ctpz -- contribution to c't journal's 2003/3/24 puzzle

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Author: Eric Laroche, laroche@lrdev.com, 2003

the puzzle

The c't journal's (magazin für computer technik) puzzle by Harald Bögeholz was published 2003/3/24. The problem was to find fast ways to calculate three-dimensional packings of 12 puzzle pieces into a cuboid of appropriate size. The pieces consist of four to six cubes of the same size, interconnected at the cubes' sides. [links: 1, 2, 3]

[the 12 puzzle pieces]
screenshot of the problem's input VRML representation (produced by 'ctpz -displayinput -vrml') [a photo could be found here]

Similar packing/tiling problems are known with the two-dimensional polynominoes (pieces consisting of interconnected squares, probably best known are the size 5 pentominoes).


[puzzle solution #1] [puzzle solution #1, from another perspective]
two screenshots of the first solution's VRML representation (packing 1a.2b.3c.4p.7g.11a.12j.5v.8k.6b.9j.10k, one of the files produced by 'ctpz -vrml')


some advertising ;->
C++ is fast and allows extreme control (as needed for this optimization problem, as C does too). Additionally it facilitates good encapsulation and eases coding (e.g. using C++ reference types as syntactic sugar). Note that polymorphism ('virtual' attribute) has not been used, neither have been exceptions (both are not needed for this specific problem).
Multithreading is (optionally) used to allow up to 12 threads to search for solutions in parallel. These 12 threads are started initially, while users can specify how many of them should run concurrently (usually the number of CPUs; controlled by use of a semaphore). Note that multithreading is only implemented for the win32 API, however the few calls (thread creation, locking and semaphores) are easy to port.
virtual reality (VRML) representations
VRML has been chosen as the format for the solution representations. It allows navigating thru the packings, to maybe get a better idea of their structures. Generating VRML output also decouples from the extensive task of rendering the images.
tunnels in the VRML representations
Tunnels allow 'walking' (VRML term) thru packings without needing to go thru walls and allow to see the sequence of puzzle pieces in all dimensions.
tunnels in golden ratio
Golden ratio (1.250.5+0.5) may give the VRML representations a better look.
rotations done on the fly
The puzzle input neither is required to specify the pieces' rotational variants (rotameres) nor to specify symmetry properties. The program calculates the maximal 24 rotameres per piece on the fly and confines those of one specific piece to 6, to avoid the calculation of symmetric packing solutions.
minimized dependencies
Intermodule dependencies are (as always) minimized.
minimized main program code
Most stuff is implemented in a class framework. This is considered a cleaner object oriented design approach.
inline data access
The base data structures (cube, figure, etc) are directly accessible in this specific problem domain, to allow fastest implementation of the inner backtracking loops. Native CPU register type (int) is used for coordinates and indices, for it is assumed to be handled fastest (proper alignment, no conversion steps before and after operations needed, etc).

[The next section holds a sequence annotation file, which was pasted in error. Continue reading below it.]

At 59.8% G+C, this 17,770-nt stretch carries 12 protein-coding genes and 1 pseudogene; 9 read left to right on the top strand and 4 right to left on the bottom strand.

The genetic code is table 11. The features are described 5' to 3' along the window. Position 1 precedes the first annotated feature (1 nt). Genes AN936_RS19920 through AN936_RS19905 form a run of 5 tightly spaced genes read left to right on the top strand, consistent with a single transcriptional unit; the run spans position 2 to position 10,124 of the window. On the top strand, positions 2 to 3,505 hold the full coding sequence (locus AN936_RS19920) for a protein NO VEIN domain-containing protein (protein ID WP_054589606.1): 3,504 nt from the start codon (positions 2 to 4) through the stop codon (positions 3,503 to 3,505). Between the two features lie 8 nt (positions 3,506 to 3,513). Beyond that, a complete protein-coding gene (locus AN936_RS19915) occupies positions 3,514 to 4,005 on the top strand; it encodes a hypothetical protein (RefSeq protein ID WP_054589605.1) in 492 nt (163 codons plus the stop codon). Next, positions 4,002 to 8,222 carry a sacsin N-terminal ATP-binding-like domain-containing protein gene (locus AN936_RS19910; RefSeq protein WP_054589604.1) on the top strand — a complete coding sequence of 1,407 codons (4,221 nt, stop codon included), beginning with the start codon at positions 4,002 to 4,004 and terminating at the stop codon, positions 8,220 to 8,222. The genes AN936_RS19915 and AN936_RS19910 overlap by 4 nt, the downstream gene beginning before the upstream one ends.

generalized input parser
Input parsing is implemented in a generalized manner, cutting code redundancies, etc.


Sources and i386-win32 platform executable, as submitted 2003/4/30: lrctpz-20030430.zip

Patch that implements position specific search lists: lrctpz-20030510a-patch.zip

See the disclaimer printed in the sources' header.


ctpz -? : Usage, help.
usage: ctpz [-count] [-displayinput] [-threads #] [-verbose] [-vrml]
e.g. 'ctpz' (or 'ctpz -count') for solution count
e.g. 'ctpz -threads 4' for solution count on a 4 CPU machine
e.g. 'ctpz -vrml' for VRML representations
e.g. 'ctpz -displayinput -vrml' for VRML representation of input

ctpz or ctpz -count : Calculate the solution count. This is the program's core functionality.

ctpz -count -threads 4 : Calculate the solution count on a machine with 4 CPUs available. This is expected to be about 4 times faster (the inter-thread synchronization overhead is small in this case). Up to 12 threads / CPUs are supported.

ctpz -count -verbose : Calculate the solution count, while displaying progress. This is much slower, since output is expensive and output synchronization overhead slows things down too.
#1 1a.2b.3c.4p.7g.11a.12j.5v.8k.6b.9j.10k @...
#2 1a.2b.3c.6g.10j.8k.12d.4g.7p.9d.5j.11a @...
#409962 12x.10w.8k.7h.9d.2k.3c.6l.11b.1d.4s.5p @...
#409963 12x.10w.8k.7i.1j.11c.3d.4p.9i.5f.6b.2b @...

ctpz -vrml : Generate VRML representations of the solutions. Files ctpz.1.wrl, ctpz.2.wrl, etc will be generated. [This tends to fill storage media.] [The VRML output could however be compressed (by 'gzip -9'), which will reduce the file size by about factor 13 (due to the exactly repeating 'IndexedFaceSet' values, and other similarities); the gzip format is typically well recognized by the VRML browsers.]

ctpz -displayinput -vrml : Generate a VRML representation of the puzzle's input (the isolated pieces).

The fastest counts are obtained by 'ctpz' on a single-CPU system, and 'ctpz -threads number-of-cpus' on a multiprocessor machine.

Eric Laroche, laroche@lrdev.com / Thu May 1 2003 / last update: Sun May 11 2003